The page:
Tuesday, March 21, 2017

The Dramatic Dilemma: a classic story pattern

Just when I thought I’d heard (or read) every way there is to write a story, North Texas author/writing instructor Shawn Scarber demonstrated a new one at last night’s meeting of the Writers Guild of Texas. And I realized his pattern – the one he terms the dramatic dilemma – is one that lies at the heart of almost every satisfying story.

Casablanca: will they or won't they?
Here’s his bare bones summary: A main character in a desperate situation must choose between two paths and as a result must sacrifice something of great value in order to gain something else of great (or, I’ll add, greater) value.

Sound familiar? It could, as Scarber told his audience, fit into almost any other pattern they’ve learned. Because somewhere in the narrative, any protagonist worth his or her agony will have to make that decision. For better. Or for worse. And he had clips from the perfect movie to illustrate his point – Casablanca.

Oh, yes, we loved it. But lest I lead readers to believe that the dilemma facing Rick (Humphrey Bogart) and Ilsa (Ingrid Bergman) in this post’s illustration is whether or not to kiss, (spoiler alert) it’s something completely different.

I’ll provide a slight fleshing out of Scarber’s analysis of the Dramatic Dilemma here, but for more details, see “classes” at his site for downloadable PDFs (minus the film clips). (Although he initially termed this a “recipe”, he later preferred to describe it as a pattern, one that a writer, like a good tailor, can adjust as needed.)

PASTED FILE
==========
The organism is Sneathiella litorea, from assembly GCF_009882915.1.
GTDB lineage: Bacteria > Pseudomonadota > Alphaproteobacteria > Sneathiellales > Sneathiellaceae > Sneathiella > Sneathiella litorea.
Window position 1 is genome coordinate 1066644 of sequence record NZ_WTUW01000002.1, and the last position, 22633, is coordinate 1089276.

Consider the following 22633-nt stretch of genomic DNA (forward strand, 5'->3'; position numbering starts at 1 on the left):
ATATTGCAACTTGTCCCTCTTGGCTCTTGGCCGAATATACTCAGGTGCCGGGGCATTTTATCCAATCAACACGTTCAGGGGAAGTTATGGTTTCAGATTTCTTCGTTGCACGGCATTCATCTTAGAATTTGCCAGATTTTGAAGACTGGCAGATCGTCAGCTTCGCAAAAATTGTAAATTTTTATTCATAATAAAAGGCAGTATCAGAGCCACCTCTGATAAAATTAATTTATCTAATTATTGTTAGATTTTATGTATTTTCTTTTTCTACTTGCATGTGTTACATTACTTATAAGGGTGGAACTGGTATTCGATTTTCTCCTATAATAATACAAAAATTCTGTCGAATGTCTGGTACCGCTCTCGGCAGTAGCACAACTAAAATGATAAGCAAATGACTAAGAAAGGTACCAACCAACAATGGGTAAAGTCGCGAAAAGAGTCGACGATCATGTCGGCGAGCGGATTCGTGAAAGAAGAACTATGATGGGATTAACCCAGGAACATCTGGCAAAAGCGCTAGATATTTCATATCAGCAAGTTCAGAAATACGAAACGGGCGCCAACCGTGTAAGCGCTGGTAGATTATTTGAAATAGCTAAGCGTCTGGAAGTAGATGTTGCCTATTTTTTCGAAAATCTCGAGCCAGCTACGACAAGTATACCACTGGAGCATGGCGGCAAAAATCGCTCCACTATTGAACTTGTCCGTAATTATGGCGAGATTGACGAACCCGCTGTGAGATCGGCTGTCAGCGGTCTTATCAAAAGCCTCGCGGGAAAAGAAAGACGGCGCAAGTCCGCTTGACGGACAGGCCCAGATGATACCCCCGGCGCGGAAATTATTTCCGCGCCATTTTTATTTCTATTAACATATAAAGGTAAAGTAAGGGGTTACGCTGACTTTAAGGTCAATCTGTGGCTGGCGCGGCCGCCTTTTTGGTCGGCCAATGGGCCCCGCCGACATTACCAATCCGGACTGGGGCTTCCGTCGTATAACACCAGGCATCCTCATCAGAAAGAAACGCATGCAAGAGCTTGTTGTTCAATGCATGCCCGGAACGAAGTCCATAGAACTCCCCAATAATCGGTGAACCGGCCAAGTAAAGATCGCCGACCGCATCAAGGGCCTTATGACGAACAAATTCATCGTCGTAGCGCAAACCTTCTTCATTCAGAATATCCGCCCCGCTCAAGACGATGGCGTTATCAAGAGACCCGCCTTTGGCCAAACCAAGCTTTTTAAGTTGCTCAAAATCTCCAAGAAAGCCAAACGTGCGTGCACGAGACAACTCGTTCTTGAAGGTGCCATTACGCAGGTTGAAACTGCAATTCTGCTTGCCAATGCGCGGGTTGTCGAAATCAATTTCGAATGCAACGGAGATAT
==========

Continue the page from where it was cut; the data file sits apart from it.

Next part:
The elements include: a main character, her greatest source of joy, and her greatest source of shame, both of which are controlled by antagonistic forces. Both the joy (in Casablanca, the love affair between Rick and Ilsa) and its shame (Ilsa’s desertion of Rick for another man) are related. The antagonistic forces hold either the keys to the main character’s happiness and/or special knowledge about the character’s shame.

And shame, despite its bad press, “is typically a good tool to use on a character,” Scarber said.

Writers should note that the antagonist isn’t necessarily evil. In Casablanca, it’s not the Nazis keeping Rick and Ilsa apart. It’s her husband, the noble Victor Laslo, who stands between them (as I learned when science fiction editor Lou Anders used the same movie in a writing workshop back in 2011.)

Once the main character’s dilemma is defined (and Scarber insists that the writer should be able to encapsulate this in a short dramatic statement), the dilemma is obvious. But no fair making it a choice between simple good or evil.

“The character must choose between either two very good or two very bad choices,” Scarber explained. “It must be the hero’s decision, made with the full knowledge of what they are sacrificing. . . sometimes it costs them their life.”

So that’s the beginning and the end of the dramatic dilemma. What about the third part of a story – the sometimes dreaded middle?

Don’t fear the middle, Scarber said. “The middle is where all the cool stuff happens.” It’s where the main character experiences life in both the worlds of joy and shame, where the antagonists threaten, where the protagonist confronts both worlds and makes a moral choice between the two, when the characters clearly see their flaws or a truth they’ve denied.

Again, for a fuller presentation of Scarber’s Dramatic Dilemma, see his site. He will also teach a class on beginning creative writing at Wordfest, a free instruction/networking opportunity April 8 at the campus of Tarrant County Community College in Hurst, Texas. It’s free, but register here to secure a spot.

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